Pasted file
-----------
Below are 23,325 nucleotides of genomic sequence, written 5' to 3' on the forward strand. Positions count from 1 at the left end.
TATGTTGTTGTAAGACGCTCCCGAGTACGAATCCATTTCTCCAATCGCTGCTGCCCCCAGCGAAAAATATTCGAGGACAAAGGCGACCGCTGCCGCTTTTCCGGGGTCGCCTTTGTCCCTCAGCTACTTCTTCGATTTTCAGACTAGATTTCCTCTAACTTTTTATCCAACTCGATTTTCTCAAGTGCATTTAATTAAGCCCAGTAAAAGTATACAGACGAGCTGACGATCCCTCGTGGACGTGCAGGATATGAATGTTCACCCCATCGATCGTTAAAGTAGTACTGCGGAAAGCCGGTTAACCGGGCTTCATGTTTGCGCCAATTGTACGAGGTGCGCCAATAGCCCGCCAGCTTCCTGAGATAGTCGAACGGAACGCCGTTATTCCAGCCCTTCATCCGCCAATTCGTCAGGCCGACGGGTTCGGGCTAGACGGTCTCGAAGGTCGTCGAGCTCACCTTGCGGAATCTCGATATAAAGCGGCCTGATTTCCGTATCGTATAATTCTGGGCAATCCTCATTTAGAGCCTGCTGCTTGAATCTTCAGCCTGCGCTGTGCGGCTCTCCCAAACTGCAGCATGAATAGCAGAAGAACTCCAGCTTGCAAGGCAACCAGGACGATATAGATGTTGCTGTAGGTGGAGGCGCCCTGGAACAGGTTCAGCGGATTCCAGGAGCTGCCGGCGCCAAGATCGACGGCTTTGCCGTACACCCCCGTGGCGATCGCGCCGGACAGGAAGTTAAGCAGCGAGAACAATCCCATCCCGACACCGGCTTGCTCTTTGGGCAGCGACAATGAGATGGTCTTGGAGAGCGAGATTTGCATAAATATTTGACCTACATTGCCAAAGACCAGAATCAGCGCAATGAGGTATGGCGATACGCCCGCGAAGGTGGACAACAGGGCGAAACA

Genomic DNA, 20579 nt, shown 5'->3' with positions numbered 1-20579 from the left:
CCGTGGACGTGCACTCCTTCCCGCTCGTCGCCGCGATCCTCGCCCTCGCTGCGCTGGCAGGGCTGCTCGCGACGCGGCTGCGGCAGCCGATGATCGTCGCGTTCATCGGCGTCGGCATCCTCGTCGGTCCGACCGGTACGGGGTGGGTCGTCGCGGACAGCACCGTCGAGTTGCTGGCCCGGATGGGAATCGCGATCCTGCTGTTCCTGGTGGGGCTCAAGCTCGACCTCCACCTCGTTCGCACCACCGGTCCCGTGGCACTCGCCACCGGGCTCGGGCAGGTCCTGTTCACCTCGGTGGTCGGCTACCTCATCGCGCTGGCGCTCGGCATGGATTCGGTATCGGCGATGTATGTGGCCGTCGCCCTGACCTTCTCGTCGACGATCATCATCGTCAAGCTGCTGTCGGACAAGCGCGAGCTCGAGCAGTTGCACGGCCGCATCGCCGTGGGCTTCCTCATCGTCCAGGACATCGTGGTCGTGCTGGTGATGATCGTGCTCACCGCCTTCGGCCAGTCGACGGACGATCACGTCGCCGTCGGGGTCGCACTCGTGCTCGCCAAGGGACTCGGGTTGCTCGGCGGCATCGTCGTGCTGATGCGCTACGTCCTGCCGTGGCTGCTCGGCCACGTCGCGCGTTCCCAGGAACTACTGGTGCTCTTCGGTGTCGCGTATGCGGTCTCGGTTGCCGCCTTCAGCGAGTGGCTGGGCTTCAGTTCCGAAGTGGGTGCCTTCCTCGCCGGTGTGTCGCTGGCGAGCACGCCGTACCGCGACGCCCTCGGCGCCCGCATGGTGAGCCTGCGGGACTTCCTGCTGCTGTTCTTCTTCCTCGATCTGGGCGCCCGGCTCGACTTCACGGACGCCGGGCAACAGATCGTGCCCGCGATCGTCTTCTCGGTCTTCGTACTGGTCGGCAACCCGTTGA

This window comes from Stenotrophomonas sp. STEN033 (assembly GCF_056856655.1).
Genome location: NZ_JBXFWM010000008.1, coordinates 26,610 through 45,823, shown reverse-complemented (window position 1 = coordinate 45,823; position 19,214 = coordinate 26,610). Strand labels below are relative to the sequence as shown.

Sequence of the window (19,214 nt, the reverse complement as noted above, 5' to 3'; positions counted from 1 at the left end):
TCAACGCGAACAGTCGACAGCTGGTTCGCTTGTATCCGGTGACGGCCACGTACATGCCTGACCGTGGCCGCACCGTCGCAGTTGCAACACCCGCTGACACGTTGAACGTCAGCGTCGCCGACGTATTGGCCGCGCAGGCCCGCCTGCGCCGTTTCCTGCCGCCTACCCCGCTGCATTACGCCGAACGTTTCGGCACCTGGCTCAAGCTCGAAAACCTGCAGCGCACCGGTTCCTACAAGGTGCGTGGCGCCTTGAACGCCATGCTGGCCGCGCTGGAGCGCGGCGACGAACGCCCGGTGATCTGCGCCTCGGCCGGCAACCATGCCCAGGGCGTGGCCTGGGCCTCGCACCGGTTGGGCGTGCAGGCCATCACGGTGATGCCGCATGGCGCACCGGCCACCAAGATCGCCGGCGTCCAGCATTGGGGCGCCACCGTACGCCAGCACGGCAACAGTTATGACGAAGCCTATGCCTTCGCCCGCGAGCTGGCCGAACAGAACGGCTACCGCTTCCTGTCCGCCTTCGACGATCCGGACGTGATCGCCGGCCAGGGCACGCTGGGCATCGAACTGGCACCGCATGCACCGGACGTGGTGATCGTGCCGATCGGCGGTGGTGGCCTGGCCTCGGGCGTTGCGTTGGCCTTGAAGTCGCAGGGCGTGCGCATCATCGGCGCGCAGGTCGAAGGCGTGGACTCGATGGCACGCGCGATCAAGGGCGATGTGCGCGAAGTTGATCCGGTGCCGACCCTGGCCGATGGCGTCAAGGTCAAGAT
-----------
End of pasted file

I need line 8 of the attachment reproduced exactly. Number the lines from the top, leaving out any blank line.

TCAACGCGAACAGTCGACAGCTGGTTCGCTTGTATCCGGTGACGGCCACGTACATGCCTGACCGTGGCCGCACCGTCGCAGTTGCAACACCCGCTGACACGTTGAACGTCAGCGTCGCCGACGTATTGGCCGCGCAGGCCCGCCTGCGCCGTTTCCTGCCGCCTACCCCGCTGCATTACGCCGAACGTTTCGGCACCTGGCTCAAGCTCGAAAACCTGCAGCGCACCGGTTCCTACAAGGTGCGTGGCGCCTTGAACGCCATGCTGGCCGCGCTGGAGCGCGGCGACGAACGCCCGGTGATCTGCGCCTCGGCCGGCAACCATGCCCAGGGCGTGGCCTGGGCCTCGCACCGGTTGGGCGTGCAGGCCATCACGGTGATGCCGCATGGCGCACCGGCCACCAAGATCGCCGGCGTCCAGCATTGGGGCGCCACCGTACGCCAGCACGGCAACAGTTATGACGAAGCCTATGCCTTCGCCCGCGAGCTGGCCGAACAGAACGGCTACCGCTTCCTGTCCGCCTTCGACGATCCGGACGTGATCGCCGGCCAGGGCACGCTGGGCATCGAACTGGCACCGCATGCACCGGACGTGGTGATCGTGCCGATCGGCGGTGGTGGCCTGGCCTCGGGCGTTGCGTTGGCCTTGAAGTCGCAGGGCGTGCGCATCATCGGCGCGCAGGTCGAAGGCGTGGACTCGATGGCACGCGCGATCAAGGGCGATGTGCGCGAAGTTGATCCGGTGCCGACCCTGGCCGATGGCGTCAAGGTCAAGAT